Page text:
By Justin Wiebers, Owner/Inspector, In View Inspection LLC
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The purpose of a home inspection is to help buyers better understand the condition of a home they plan to purchase. To help you as a seller, In View Inspection offers these tips to let you know what to expect and how to prepare your home. Use this list as a starting point to organize your efforts in the weeks and days leading up to an inspection to ensure the process goes smoothly.
Repair Any Known Issues Before the Inspection
- Plumbing, electrical, Heating, Ventilation, Air Conditioning (HVAC), water damage, and other repairs can be expensive and can hold up the sale of your home. Scheduling repairs before the inspection gives you more time to get bids and referrals of qualified professionals which can save you money and reduce stress.
- Fix small issues such as slow drains, broken door knobs or gate latches, have a clean furnace filter, clean out rain gutters, replace burned out light bulbs (a burned out bulb in a single-bulb fixture could be reported as “Not Working”). Little things add up and tell buyers about your home maintenance efforts. Buyers often over estimate the cost of minor repairs. Taking care of things early gives them a good impression and can save you money.
Clear Out Spaces the Inspector will need to Access
- Main electrical panel/sub-panels will have the covers removed to inspect wiring. These large, gray metal panels are sometimes hidden behind boxes or shelves in the garage, basement, or other utility rooms.
- Attic access panel – Often in the garage or a bedroom closet. The inspector will need space to set a ladder underneath.
- Crawl space access panel – often in the floor of a closet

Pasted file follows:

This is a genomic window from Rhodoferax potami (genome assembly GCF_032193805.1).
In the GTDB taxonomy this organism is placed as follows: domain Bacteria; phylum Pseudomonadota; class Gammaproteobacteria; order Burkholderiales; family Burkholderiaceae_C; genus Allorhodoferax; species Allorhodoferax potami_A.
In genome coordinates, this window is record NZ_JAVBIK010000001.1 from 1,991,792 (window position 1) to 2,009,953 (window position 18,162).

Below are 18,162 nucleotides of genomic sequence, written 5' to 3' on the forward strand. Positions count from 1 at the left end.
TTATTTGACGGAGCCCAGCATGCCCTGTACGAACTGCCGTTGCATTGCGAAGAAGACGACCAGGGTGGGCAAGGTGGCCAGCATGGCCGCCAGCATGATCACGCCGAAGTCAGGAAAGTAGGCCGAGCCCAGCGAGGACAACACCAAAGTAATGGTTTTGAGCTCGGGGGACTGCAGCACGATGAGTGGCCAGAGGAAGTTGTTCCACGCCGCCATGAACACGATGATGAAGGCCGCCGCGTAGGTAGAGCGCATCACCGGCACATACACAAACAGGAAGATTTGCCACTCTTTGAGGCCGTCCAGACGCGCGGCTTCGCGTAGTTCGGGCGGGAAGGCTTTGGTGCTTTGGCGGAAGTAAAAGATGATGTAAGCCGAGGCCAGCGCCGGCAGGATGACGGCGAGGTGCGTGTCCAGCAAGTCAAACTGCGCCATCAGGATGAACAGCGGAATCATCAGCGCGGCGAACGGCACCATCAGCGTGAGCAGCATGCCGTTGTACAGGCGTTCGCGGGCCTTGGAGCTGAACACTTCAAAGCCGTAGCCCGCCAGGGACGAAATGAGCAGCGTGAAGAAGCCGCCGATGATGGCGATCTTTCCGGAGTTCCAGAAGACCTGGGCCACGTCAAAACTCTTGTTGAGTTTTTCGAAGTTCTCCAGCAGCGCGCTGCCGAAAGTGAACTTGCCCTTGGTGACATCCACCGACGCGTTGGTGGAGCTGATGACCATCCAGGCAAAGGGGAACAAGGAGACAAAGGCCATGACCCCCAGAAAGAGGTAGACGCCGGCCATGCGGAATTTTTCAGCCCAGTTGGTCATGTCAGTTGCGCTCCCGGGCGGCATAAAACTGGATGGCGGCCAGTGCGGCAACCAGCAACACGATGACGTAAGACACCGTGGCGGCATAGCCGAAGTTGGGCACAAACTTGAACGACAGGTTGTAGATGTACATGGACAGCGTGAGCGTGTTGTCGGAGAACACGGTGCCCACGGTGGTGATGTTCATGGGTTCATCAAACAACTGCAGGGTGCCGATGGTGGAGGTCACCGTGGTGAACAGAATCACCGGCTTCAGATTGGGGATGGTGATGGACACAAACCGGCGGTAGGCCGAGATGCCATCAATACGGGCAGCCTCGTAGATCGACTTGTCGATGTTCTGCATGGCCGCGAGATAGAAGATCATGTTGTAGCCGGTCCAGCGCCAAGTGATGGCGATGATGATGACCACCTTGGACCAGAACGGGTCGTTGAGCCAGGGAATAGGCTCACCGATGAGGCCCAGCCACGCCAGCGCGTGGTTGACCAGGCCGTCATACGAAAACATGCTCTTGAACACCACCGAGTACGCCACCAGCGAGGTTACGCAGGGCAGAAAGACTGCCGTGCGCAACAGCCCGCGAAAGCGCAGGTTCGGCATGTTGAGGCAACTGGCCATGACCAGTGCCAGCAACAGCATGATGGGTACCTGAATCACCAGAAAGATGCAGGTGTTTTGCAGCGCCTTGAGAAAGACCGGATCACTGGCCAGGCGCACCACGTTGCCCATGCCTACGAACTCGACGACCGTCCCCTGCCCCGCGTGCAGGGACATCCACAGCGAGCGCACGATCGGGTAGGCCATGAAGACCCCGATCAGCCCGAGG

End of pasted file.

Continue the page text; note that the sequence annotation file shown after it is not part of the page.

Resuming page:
- Water heater
- Furnace and air conditioning units
- Cabinets under sinks – Don’t have to be empty but should be organized so pipes are visible.
- Bathrooms, bedrooms & laundry areas – Again, don’t have to be cleared; just accessible.
- Empty the dishwasher, oven, microwave, garbage disposal, and any other appliances that are staying with the home. An inspector will test these appliances. Refrigerators and freezers do not need to be emptied to assure they work.
Make Sure Utilities are Turned On
Make sure water, electricity, and gas are turned on so all the systems that use these utilities can be tested. If something can’t be tested, the buyer may assume it doesn’t work and may work to negotiate concessions. This is usually only a consideration if the house is unoccupied.
Remove or Unlock Padlocks
Make sure all gates, access panels, and doors are unlocked that may restrict access to areas of the home that should be inspected. Having an area “hidden” from inspection can be a red flag for buyers.
Secure Your Pets
No one wants your pets to escape, get hurt, or interfere with the inspection. Sometimes animals will act very differently if a stranger is in the house.
Turn Off Security Systems
Unnecessary responses from the police department waste their time and can start an inspection on a negative note.
Enjoy Some Time Out of the House and Relax!
It may be tempting to stay around to explain issues or quiz the inspector about findings, but the inspector is working for the buyer and is obligated to report only to them. You’ve worked hard at getting your house ready, now take a few hours to get a relaxing drink, read a book, go for a walk, or do some shopping.
After the inspection, the inspector will deliver a written report to the buyers. They will review the report with their Realtor and may schedule additional inspections by roofers, structural engineers, pest inspectors, radon tests, or other specialists.
I hope you find these tips helpful as you prepare for the inspection of your home. If you have any questions, please talk to your real estate agent or feel free to contact us at In View Inspection.